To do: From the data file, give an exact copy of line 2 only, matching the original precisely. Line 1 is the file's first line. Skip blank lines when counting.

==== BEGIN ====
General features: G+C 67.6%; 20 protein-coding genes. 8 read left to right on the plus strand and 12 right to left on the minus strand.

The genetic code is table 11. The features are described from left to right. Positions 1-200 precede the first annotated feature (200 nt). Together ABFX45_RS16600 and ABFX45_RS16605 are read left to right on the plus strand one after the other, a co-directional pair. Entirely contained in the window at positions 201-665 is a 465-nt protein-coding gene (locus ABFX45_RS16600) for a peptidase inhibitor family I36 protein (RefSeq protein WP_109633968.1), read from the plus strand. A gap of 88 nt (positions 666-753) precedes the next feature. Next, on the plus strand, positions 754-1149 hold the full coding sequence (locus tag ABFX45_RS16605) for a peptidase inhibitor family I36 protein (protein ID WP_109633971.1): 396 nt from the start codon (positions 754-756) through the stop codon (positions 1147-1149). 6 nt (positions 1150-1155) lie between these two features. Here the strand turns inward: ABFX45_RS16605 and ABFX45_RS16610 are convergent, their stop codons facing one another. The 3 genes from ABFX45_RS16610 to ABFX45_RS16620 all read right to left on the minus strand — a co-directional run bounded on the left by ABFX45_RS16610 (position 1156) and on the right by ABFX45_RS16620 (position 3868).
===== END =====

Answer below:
The genetic code is table 11. The features are described from left to right. Positions 1-200 precede the first annotated feature (200 nt). Together ABFX45_RS16600 and ABFX45_RS16605 are read left to right on the plus strand one after the other, a co-directional pair. Entirely contained in the window at positions 201-665 is a 465-nt protein-coding gene (locus ABFX45_RS16600) for a peptidase inhibitor family I36 protein (RefSeq protein WP_109633968.1), read from the plus strand. A gap of 88 nt (positions 666-753) precedes the next feature. Next, on the plus strand, positions 754-1149 hold the full coding sequence (locus tag ABFX45_RS16605) for a peptidase inhibitor family I36 protein (protein ID WP_109633971.1): 396 nt from the start codon (positions 754-756) through the stop codon (positions 1147-1149). 6 nt (positions 1150-1155) lie between these two features. Here the strand turns inward: ABFX45_RS16605 and ABFX45_RS16610 are convergent, their stop codons facing one another. The 3 genes from ABFX45_RS16610 to ABFX45_RS16620 all read right to left on the minus strand — a co-directional run bounded on the left by ABFX45_RS16610 (position 1156) and on the right by ABFX45_RS16620 (position 3868).